The Uttarakhand flash flood disaster has given rise to concerns over hydel power projects in another hill state, Himachal Pradesh, where residents of Lahaul-Spiti are protesting against their construction in the ecologically fragile Chenab river basin. A panchayat meeting was held after the Chamoli mishap, with locals passing a resolution against the proposed projects and chalking out a campaign to spread awareness about their ill-effects. There have also been allegations that the projects are being set up indiscriminately at the expense of the environment.
Reconciling environmental concerns with development goals has always been a major challenge. The hill states, with their unique terrain, are more susceptible to natural disasters because of the geological processes involved. Landslides and cloudbursts take place with regularity. Therefore, ensuring growth and economic development in remote and less accessible areas have always been fraught with risks. Studies have shown that in Himachal, the count of glacial lakes is increasing downstream of the Sutlej, along which are located some of the biggest hydel power projects. Himachal has seen flash floods in the Sutlej and the formation of a lake in the Spiti river basin. Considering the limited capacity of the dams to hold water, the threat only gets aggravated. Though the state recently saw the completion of the Atal Tunnel, an engineering marvel of great strategic significance, a similar approach is needed for other projects too.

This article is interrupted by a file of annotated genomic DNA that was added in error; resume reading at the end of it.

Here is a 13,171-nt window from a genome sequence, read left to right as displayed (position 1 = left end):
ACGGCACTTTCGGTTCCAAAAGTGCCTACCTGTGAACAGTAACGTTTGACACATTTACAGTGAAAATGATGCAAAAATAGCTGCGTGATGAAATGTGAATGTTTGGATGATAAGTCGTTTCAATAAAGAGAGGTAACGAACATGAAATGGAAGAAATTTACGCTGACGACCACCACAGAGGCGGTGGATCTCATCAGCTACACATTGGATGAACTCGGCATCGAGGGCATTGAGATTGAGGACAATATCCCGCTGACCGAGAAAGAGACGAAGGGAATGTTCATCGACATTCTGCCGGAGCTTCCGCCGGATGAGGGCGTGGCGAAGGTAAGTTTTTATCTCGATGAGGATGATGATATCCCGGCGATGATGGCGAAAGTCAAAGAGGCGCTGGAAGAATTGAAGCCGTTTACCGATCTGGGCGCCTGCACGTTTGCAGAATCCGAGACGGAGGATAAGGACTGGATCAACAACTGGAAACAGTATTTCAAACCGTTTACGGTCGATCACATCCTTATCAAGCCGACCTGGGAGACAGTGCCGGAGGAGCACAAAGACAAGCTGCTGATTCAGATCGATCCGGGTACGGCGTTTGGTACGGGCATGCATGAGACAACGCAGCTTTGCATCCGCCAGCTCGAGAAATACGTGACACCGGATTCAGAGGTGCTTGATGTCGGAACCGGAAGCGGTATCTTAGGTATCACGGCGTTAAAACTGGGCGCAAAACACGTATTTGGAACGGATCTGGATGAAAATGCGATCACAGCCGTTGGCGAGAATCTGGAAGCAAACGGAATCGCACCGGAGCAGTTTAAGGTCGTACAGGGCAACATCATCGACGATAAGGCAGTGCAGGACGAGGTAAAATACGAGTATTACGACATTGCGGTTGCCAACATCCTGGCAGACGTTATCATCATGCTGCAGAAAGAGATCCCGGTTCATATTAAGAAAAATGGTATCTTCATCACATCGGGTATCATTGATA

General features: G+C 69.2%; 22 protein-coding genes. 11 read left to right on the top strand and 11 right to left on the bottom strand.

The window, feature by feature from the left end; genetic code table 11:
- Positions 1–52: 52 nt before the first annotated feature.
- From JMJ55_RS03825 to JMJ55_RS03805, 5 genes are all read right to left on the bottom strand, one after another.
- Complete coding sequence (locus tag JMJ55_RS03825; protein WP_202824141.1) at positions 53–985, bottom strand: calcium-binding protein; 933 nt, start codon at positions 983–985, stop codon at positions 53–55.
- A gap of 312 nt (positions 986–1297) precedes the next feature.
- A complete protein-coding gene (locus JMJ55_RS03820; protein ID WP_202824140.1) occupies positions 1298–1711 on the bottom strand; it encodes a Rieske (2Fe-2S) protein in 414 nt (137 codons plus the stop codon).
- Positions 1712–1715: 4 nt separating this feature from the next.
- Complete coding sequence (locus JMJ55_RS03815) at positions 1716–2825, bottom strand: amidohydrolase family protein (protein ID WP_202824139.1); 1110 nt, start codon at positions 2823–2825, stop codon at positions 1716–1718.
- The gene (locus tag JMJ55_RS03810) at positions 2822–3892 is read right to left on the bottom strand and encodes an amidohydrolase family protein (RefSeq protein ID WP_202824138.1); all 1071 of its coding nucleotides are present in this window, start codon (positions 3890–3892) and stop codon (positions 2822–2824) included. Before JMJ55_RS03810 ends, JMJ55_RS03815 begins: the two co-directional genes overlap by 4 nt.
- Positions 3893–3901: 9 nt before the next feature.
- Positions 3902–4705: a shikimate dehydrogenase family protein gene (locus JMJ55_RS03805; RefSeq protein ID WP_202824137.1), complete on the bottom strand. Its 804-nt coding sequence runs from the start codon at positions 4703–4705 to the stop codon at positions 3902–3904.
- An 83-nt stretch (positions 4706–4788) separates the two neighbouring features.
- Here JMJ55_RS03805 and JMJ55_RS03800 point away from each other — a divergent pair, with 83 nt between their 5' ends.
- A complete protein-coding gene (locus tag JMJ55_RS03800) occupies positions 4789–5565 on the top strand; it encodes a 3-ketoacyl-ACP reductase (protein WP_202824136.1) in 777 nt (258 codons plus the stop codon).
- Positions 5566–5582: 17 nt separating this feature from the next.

Natural disasters can strike despite the best of efforts, but preparedness can help minimise the damage. Governments have to be cautious in allocating power projects and also ensure constant monitoring of glaciers with plans for early warning and evacuation in place. Climate change is a major worry causing as it does glacial melts resulting in massive water discharge in the rivers. With the hill states also being of strategic importance, ensuring proper management of water resources is important because of implications from economic, general well-being and security perspectives. Water sustains the ecosystem and its careful regulation is needed to curb natural disasters.